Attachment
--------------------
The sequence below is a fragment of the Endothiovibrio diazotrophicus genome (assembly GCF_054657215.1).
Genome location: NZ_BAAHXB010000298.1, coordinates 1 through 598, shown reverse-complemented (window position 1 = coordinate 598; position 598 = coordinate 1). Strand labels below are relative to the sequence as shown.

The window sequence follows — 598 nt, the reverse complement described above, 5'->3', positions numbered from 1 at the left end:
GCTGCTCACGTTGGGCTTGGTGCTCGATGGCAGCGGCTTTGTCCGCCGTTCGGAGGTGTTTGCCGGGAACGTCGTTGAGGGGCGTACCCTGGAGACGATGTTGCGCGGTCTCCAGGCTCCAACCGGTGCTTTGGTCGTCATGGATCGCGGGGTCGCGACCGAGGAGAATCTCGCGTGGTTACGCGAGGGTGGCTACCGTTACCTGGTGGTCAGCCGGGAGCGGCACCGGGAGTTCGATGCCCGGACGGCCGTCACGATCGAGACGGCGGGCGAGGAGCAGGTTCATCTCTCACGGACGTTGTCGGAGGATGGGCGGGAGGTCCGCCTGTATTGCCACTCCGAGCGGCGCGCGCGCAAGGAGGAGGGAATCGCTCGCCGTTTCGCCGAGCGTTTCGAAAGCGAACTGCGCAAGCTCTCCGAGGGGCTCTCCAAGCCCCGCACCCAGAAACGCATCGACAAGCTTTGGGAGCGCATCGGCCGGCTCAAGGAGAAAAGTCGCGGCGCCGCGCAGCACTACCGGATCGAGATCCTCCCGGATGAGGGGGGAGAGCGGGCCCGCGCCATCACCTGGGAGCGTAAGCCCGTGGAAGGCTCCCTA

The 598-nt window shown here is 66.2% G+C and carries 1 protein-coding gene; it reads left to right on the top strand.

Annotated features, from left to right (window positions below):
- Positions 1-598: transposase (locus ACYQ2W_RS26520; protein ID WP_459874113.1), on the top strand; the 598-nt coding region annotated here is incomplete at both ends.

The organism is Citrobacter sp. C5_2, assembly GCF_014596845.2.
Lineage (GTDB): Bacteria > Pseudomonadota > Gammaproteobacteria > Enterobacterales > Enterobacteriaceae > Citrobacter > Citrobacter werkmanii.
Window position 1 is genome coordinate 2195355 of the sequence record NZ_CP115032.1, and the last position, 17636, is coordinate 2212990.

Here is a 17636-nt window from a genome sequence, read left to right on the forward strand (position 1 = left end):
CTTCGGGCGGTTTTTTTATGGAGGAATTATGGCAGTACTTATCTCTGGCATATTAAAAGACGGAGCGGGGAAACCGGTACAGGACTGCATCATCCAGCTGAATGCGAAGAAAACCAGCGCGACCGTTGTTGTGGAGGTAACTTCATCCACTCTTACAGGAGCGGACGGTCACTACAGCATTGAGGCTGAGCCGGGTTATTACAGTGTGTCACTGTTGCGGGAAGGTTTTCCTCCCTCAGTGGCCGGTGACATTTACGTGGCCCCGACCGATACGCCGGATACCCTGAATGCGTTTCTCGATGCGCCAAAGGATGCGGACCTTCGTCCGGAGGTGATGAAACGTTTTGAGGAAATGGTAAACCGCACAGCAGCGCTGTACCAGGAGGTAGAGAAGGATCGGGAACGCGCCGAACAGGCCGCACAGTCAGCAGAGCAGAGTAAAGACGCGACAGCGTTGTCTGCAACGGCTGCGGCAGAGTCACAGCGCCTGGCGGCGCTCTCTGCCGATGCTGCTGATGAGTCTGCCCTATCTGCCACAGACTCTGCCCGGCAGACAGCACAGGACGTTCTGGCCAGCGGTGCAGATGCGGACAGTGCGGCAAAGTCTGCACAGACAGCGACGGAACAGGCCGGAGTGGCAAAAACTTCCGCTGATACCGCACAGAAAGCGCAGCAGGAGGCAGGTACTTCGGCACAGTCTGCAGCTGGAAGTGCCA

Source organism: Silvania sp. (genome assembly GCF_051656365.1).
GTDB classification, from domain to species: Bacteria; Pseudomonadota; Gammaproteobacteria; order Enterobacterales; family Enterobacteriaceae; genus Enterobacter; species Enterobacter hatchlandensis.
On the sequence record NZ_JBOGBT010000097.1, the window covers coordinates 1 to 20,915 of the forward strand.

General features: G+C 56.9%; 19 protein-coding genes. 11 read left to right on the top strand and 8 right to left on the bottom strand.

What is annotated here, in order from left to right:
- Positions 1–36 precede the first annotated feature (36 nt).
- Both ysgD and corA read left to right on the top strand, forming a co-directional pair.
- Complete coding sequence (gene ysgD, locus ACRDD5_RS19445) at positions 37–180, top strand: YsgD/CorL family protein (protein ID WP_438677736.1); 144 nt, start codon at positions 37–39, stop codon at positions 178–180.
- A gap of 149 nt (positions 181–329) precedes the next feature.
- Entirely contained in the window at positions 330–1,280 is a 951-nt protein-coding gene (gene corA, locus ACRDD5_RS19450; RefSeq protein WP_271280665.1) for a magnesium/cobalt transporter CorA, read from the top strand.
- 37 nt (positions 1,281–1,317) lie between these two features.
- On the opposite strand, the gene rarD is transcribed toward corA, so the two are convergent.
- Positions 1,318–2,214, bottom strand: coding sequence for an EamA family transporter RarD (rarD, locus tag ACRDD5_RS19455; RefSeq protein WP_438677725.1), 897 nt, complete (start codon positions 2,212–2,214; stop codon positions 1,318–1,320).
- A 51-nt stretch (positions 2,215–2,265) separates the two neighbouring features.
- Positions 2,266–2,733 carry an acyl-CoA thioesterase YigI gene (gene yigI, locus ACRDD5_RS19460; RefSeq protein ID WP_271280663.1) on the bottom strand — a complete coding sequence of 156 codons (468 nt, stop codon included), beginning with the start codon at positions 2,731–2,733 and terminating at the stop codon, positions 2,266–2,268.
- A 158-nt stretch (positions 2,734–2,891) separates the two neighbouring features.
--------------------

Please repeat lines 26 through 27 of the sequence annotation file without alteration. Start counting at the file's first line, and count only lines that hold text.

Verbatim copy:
- A 51-nt stretch (positions 2,215–2,265) separates the two neighbouring features.
- Positions 2,266–2,733 carry an acyl-CoA thioesterase YigI gene (gene yigI, locus ACRDD5_RS19460; RefSeq protein ID WP_271280663.1) on the bottom strand — a complete coding sequence of 156 codons (468 nt, stop codon included), beginning with the start codon at positions 2,731–2,733 and terminating at the stop codon, positions 2,266–2,268.